Madison hosts the Congress for New Urbanism
I’m not sure New Urbanism is new anymore. I know it felt new to me back in 1995 when a group of folks, including Marc Eisen, Richard Wagner, Anne Monks from then—and now, again—Mayor Paul Soglin’s office, me and several others put together the “Nolen in the 90s” conference featuring New Urban rock star Andres Duany, the designer of Middleton Hills. It was pretty state-of-the-art city planning back then. It feels a little mainstream today. But it still conjures up images of welcoming and inviting livable neighborhoods—pedes-trian-friendly, diverse, tight-knit, green—and all the emotions connected to really great cities that go with those images.
And the ultimate goal of creating wonderful places to live as an alternative to urban sprawl is as important as ever. So I join in excitement with those who anticipate the upcoming Congress for the New Urbanism conference in June. It is a challenge, an honor and a wonderful opportunity to have these planners, academics, architects, public officials and community activists come to Madison to talk about urbanism that works.
It’s also a feather in the cap of our former mayor, who lobbied hard to have CNU 19 in Madison, a decidedly smaller venue than previous meetings held in places like San Francisco, Toronto, New York, Portland, Austin (twice), Denver and, last year, Atlanta. But Dave Cieslewicz is no Johnny-come-lately to this topic, and his personal resume and relationship with CNU President and CEO John Norquist, former mayor of Milwaukee, was instrumental in the organization’s choice of Madison. Now, of course, Soglin gets to at least share the prize. It’s a chance for both to show off and learn a little in the process, and we as a city should look forward to doing both as well.
In a lot of ways Madison was new urban before new urban was cool. Duany and Marshall Erdmann’s Middleton Hills aside, we’ve got Monroe Street, Willy Street and John Nolen’s legacy as it lives on today. We’ve got Jeff Rosenberg and David Simon’s great work with Veridian Homes and, most important, we are right on the cusp of some of the biggest and most promising developments in a generation: the Capitol East District project, Metcalfe’s Nolen Project and Central Park. What a great time to welcome into our community some of the best planning minds in the world to give us a little feedback and constructive criticism on where we’re headed.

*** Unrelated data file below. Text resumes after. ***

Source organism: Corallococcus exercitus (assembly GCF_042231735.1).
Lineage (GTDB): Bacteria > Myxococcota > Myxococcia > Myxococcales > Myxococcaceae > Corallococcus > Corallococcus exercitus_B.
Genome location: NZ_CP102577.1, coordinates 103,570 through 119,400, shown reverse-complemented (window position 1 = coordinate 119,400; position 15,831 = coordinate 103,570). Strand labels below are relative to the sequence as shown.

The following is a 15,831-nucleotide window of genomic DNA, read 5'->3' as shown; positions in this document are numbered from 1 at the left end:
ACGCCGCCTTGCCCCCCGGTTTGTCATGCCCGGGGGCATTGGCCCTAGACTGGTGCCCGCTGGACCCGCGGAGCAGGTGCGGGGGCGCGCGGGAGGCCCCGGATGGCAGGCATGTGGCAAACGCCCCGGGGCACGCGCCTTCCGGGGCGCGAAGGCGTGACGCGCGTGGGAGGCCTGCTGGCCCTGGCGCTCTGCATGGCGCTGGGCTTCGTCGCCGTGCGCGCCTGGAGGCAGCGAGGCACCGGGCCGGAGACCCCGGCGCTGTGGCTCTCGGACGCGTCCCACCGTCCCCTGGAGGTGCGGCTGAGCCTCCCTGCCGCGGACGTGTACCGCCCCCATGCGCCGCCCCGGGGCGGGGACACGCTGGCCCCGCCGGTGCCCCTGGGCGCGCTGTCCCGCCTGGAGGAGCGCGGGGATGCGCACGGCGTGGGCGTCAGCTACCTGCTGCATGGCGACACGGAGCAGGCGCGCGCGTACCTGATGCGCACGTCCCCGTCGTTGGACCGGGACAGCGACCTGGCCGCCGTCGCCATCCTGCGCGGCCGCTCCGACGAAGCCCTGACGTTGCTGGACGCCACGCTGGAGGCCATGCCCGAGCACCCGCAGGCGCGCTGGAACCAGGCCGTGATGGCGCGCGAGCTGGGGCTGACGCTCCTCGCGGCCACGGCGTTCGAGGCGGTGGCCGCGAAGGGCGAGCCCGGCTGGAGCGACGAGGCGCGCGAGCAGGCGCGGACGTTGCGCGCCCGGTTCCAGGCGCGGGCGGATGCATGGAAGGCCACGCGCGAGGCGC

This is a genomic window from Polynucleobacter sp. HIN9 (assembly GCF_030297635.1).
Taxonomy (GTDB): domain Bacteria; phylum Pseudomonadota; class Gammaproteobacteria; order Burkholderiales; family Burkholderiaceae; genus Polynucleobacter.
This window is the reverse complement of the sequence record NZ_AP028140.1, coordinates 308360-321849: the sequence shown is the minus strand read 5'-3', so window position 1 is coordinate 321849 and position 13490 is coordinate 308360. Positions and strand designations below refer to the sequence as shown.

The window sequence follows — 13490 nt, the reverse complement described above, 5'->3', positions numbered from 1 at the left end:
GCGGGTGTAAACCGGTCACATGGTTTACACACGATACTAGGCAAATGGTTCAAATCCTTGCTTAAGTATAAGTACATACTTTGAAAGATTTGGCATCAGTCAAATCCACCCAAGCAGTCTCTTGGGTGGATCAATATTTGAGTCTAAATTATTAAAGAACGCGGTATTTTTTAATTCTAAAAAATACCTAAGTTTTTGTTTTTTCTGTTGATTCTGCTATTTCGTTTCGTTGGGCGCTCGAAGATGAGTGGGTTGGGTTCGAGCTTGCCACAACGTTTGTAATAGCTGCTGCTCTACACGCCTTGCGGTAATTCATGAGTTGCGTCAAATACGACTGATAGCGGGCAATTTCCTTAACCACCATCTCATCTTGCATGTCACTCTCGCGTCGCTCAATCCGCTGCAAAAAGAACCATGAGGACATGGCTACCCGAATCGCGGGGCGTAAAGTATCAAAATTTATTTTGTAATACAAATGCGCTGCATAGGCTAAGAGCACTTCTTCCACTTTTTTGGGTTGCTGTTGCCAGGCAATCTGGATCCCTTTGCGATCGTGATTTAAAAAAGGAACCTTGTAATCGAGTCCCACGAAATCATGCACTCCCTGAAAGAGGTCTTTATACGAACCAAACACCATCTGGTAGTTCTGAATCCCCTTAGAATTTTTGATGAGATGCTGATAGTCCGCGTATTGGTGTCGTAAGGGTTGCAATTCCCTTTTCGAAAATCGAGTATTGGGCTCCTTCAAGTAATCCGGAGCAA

The theme of CNU 19 is “Growing Local,” defined as “making connections between production and consumers, bringing together diverse stakeholders and decision makers to improve residents’ health and well being, and boosting local economies through innovation.” It’s about the linkages that urban communities have with the local food economy and the infrastructure that has developed around this relationship. Think farmers’ markets, community gardens, urban agriculture, restaurant menus featuring local produce, dairy and meat, Will Allen, REAP and Community Groundworks.
Session tracks include “Agriculture and Urbanism” (Will Allen is one of the speakers), “Bikability and Transportation,” and “Architecture and Place Making,” to name a few. UW history professor William Cronon is the keynote speaker.
But here’s the best part: you’re invited. You can register for the meeting at cnu.org. Also be aware that hundreds of CNU attendees will be in our midst June 1–4 at the Farmers’ Market, local restaurants and shops, and walking around our beautiful city. Let’s make them feel welcome.
Let’s remind them that New Urbanism is also about the people who live in beautiful, well-functioning cities.
CNU 19 is Wednesday, June 1 through Saturday, June 4. We are both lucky and proud to be hosting it.
Neil P. Heinen is editorial director of Madison Magazine. Contact him at firstname.lastname@example.org.
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